Ukraine admits it won’t be part of NATO
NATO allies don’t want to see Ukraine among their ranks and Kiev realizes that, President Volodymyr Zelensky told Western leaders on Tuesday. Now Kiev seeks protection from individual member states.
“We’ve been hearing for years that the [NATO] doors were supposedly open, but now we know we won’t enter there. That is the truth, and we must acknowledge that,” Zelensky said during a video call with the UK Joint Expeditionary Force, a meeting of the leaders of Nordic and Baltic nations hosted by Prime Minister Boris Johnson.
“I am glad that our people are beginning to understand that and to rely on ourselves and those partners that aid us,” he added.
The Ukrainian leader apparently included the people he was addressing on the list of good friends of Ukraine, despite most of them leading NATO allies. He said the military organization was in no position to offer the security guarantees that his country wants to receive from other nations. But individual states could help Ukraine even with NATO doors closed to it, he suggested, and have been doing so for eight years of what he described as a Ukrainian war against Russia.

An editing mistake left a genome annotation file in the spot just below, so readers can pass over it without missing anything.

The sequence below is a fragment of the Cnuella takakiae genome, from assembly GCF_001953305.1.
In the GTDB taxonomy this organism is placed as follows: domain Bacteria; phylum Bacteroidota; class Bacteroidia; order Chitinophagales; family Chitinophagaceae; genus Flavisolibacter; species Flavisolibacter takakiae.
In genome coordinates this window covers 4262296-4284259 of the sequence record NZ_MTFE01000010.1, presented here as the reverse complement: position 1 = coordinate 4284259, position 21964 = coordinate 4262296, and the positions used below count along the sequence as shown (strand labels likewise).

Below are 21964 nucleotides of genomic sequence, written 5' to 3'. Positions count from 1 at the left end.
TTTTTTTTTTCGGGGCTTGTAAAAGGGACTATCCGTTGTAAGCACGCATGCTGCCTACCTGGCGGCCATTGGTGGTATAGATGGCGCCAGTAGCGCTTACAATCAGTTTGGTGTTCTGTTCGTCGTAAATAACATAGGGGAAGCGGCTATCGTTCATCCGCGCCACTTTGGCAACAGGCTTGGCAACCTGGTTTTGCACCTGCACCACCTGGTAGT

Zelensky shamed NATO for not imposing a no-fly zone over Ukraine due to concerns that this would escalate the hostilities into a full-blown world war. The refusal to impose it is shared by all members of the organization, with US, its de facto leader, reiterating it on many occasions over the past weeks.
The Ukrainian leader claimed NATO member states “hypnotized themselves” with the fear of a global conflict that would have the potential of ending human civilization. He didn’t hide bitterness over the fact that allies refused to protect Ukraine the way they are bound to defend each other in case of a military attack.
Ukraine made NATO membership a key goal of its foreign policy after the 2014 armed coup in Kiev put an anti-Russian government into power. The aspiration was made part of its national constitution in 2019.
Russia launched a military offensive in Ukraine in late February. President Vladimir Putin stated that NATO’s creeping expansion into Ukraine without its formal accession was a major factor in his decision to order the incursion. Kiev blasted the attack as “unprovoked.”
Western nations mostly agreed but refused to fight for Ukraine militarily. Instead, they ramped up weapons supplies to Kiev and imposed harsh economic sanctions against Russia, expecting them to inflict enough damage to stop the military offensive.